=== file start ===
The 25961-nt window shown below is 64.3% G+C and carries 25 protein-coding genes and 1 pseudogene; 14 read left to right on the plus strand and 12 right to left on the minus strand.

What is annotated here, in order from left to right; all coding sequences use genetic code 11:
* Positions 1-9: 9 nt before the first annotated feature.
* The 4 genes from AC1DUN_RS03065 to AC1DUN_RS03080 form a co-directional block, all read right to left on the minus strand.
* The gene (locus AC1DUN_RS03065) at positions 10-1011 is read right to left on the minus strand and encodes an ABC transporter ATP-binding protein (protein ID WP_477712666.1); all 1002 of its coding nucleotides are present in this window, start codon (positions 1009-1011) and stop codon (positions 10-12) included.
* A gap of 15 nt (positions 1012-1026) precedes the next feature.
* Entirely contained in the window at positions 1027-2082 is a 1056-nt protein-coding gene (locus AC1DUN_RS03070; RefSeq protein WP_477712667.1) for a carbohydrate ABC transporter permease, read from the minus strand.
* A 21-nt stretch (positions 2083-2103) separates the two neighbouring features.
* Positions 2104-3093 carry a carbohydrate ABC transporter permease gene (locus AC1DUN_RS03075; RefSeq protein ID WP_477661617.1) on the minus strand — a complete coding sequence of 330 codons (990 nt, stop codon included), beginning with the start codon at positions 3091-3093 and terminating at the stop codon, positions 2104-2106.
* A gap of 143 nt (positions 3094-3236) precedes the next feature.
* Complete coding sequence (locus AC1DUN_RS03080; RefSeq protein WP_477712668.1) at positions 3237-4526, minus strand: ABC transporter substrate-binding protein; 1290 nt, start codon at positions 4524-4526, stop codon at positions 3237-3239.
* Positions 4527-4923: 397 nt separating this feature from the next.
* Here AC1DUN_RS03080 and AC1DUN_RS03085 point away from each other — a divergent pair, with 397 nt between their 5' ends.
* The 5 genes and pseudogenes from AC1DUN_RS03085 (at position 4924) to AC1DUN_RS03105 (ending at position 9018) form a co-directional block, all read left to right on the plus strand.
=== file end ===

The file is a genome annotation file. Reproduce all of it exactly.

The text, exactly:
The 25961-nt window shown below is 64.3% G+C and carries 25 protein-coding genes and 1 pseudogene; 14 read left to right on the plus strand and 12 right to left on the minus strand.

What is annotated here, in order from left to right; all coding sequences use genetic code 11:
* Positions 1-9: 9 nt before the first annotated feature.
* The 4 genes from AC1DUN_RS03065 to AC1DUN_RS03080 form a co-directional block, all read right to left on the minus strand.
* The gene (locus AC1DUN_RS03065) at positions 10-1011 is read right to left on the minus strand and encodes an ABC transporter ATP-binding protein (protein ID WP_477712666.1); all 1002 of its coding nucleotides are present in this window, start codon (positions 1009-1011) and stop codon (positions 10-12) included.
* A gap of 15 nt (positions 1012-1026) precedes the next feature.
* Entirely contained in the window at positions 1027-2082 is a 1056-nt protein-coding gene (locus AC1DUN_RS03070; RefSeq protein WP_477712667.1) for a carbohydrate ABC transporter permease, read from the minus strand.
* A 21-nt stretch (positions 2083-2103) separates the two neighbouring features.
* Positions 2104-3093 carry a carbohydrate ABC transporter permease gene (locus AC1DUN_RS03075; RefSeq protein ID WP_477661617.1) on the minus strand — a complete coding sequence of 330 codons (990 nt, stop codon included), beginning with the start codon at positions 3091-3093 and terminating at the stop codon, positions 2104-2106.
* A gap of 143 nt (positions 3094-3236) precedes the next feature.
* Complete coding sequence (locus AC1DUN_RS03080; RefSeq protein WP_477712668.1) at positions 3237-4526, minus strand: ABC transporter substrate-binding protein; 1290 nt, start codon at positions 4524-4526, stop codon at positions 3237-3239.
* Positions 4527-4923: 397 nt separating this feature from the next.
* Here AC1DUN_RS03080 and AC1DUN_RS03085 point away from each other — a divergent pair, with 397 nt between their 5' ends.
* The 5 genes and pseudogenes from AC1DUN_RS03085 (at position 4924) to AC1DUN_RS03105 (ending at position 9018) form a co-directional block, all read left to right on the plus strand.